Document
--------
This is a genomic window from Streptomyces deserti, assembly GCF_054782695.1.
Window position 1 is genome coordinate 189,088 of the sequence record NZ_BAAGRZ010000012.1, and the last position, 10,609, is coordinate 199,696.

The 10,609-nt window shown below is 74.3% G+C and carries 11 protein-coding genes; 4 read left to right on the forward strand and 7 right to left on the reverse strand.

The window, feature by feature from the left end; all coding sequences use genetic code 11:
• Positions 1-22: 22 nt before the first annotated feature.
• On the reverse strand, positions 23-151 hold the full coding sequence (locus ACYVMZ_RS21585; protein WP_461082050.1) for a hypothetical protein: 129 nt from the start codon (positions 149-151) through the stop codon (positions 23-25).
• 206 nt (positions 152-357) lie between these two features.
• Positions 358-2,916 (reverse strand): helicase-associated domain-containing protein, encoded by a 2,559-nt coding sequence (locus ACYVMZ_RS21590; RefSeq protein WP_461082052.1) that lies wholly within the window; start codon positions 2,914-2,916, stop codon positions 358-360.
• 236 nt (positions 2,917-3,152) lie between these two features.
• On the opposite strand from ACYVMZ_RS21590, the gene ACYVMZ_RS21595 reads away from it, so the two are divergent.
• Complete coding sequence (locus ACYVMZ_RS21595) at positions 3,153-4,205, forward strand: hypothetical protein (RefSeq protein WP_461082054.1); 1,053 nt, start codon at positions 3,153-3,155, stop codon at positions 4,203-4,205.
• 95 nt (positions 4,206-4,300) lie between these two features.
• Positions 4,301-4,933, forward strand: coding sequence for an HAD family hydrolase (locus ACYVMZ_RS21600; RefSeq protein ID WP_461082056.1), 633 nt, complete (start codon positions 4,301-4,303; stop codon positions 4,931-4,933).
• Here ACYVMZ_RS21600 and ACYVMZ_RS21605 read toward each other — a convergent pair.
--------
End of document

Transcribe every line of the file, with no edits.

This is a genomic window from Streptomyces deserti, assembly GCF_054782695.1.
Window position 1 is genome coordinate 189,088 of the sequence record NZ_BAAGRZ010000012.1, and the last position, 10,609, is coordinate 199,696.

The 10,609-nt window shown below is 74.3% G+C and carries 11 protein-coding genes; 4 read left to right on the forward strand and 7 right to left on the reverse strand.

The window, feature by feature from the left end; all coding sequences use genetic code 11:
• Positions 1-22: 22 nt before the first annotated feature.
• On the reverse strand, positions 23-151 hold the full coding sequence (locus ACYVMZ_RS21585; protein WP_461082050.1) for a hypothetical protein: 129 nt from the start codon (positions 149-151) through the stop codon (positions 23-25).
• 206 nt (positions 152-357) lie between these two features.
• Positions 358-2,916 (reverse strand): helicase-associated domain-containing protein, encoded by a 2,559-nt coding sequence (locus ACYVMZ_RS21590; RefSeq protein WP_461082052.1) that lies wholly within the window; start codon positions 2,914-2,916, stop codon positions 358-360.
• 236 nt (positions 2,917-3,152) lie between these two features.
• On the opposite strand from ACYVMZ_RS21590, the gene ACYVMZ_RS21595 reads away from it, so the two are divergent.
• Complete coding sequence (locus ACYVMZ_RS21595) at positions 3,153-4,205, forward strand: hypothetical protein (RefSeq protein WP_461082054.1); 1,053 nt, start codon at positions 3,153-3,155, stop codon at positions 4,203-4,205.
• 95 nt (positions 4,206-4,300) lie between these two features.
• Positions 4,301-4,933, forward strand: coding sequence for an HAD family hydrolase (locus ACYVMZ_RS21600; RefSeq protein ID WP_461082056.1), 633 nt, complete (start codon positions 4,301-4,303; stop codon positions 4,931-4,933).
• Here ACYVMZ_RS21600 and ACYVMZ_RS21605 read toward each other — a convergent pair.